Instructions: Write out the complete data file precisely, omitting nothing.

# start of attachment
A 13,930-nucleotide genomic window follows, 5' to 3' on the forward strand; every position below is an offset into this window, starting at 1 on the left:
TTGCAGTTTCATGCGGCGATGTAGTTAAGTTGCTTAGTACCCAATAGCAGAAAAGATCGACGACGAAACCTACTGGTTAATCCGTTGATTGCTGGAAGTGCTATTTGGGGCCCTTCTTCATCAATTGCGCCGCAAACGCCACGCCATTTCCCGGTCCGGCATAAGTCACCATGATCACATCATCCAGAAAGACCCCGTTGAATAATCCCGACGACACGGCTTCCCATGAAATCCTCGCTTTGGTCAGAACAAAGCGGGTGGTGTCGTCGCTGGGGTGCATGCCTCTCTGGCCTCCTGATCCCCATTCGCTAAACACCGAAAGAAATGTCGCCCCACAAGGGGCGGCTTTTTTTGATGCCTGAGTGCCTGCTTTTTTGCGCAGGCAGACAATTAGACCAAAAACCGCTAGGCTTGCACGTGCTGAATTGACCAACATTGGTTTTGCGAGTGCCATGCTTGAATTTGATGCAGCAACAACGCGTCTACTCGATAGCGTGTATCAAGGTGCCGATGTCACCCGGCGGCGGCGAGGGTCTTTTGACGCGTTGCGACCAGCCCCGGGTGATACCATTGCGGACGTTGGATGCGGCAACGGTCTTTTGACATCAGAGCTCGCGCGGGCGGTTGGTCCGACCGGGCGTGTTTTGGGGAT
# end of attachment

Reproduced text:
A 13,930-nucleotide genomic window follows, 5' to 3' on the forward strand; every position below is an offset into this window, starting at 1 on the left:
TTGCAGTTTCATGCGGCGATGTAGTTAAGTTGCTTAGTACCCAATAGCAGAAAAGATCGACGACGAAACCTACTGGTTAATCCGTTGATTGCTGGAAGTGCTATTTGGGGCCCTTCTTCATCAATTGCGCCGCAAACGCCACGCCATTTCCCGGTCCGGCATAAGTCACCATGATCACATCATCCAGAAAGACCCCGTTGAATAATCCCGACGACACGGCTTCCCATGAAATCCTCGCTTTGGTCAGAACAAAGCGGGTGGTGTCGTCGCTGGGGTGCATGCCTCTCTGGCCTCCTGATCCCCATTCGCTAAACACCGAAAGAAATGTCGCCCCACAAGGGGCGGCTTTTTTTGATGCCTGAGTGCCTGCTTTTTTGCGCAGGCAGACAATTAGACCAAAAACCGCTAGGCTTGCACGTGCTGAATTGACCAACATTGGTTTTGCGAGTGCCATGCTTGAATTTGATGCAGCAACAACGCGTCTACTCGATAGCGTGTATCAAGGTGCCGATGTCACCCGGCGGCGGCGAGGGTCTTTTGACGCGTTGCGACCAGCCCCGGGTGATACCATTGCGGACGTTGGATGCGGCAACGGTCTTTTGACATCAGAGCTCGCGCGGGCGGTTGGTCCGACCGGGCGTGTTTTGGGGAT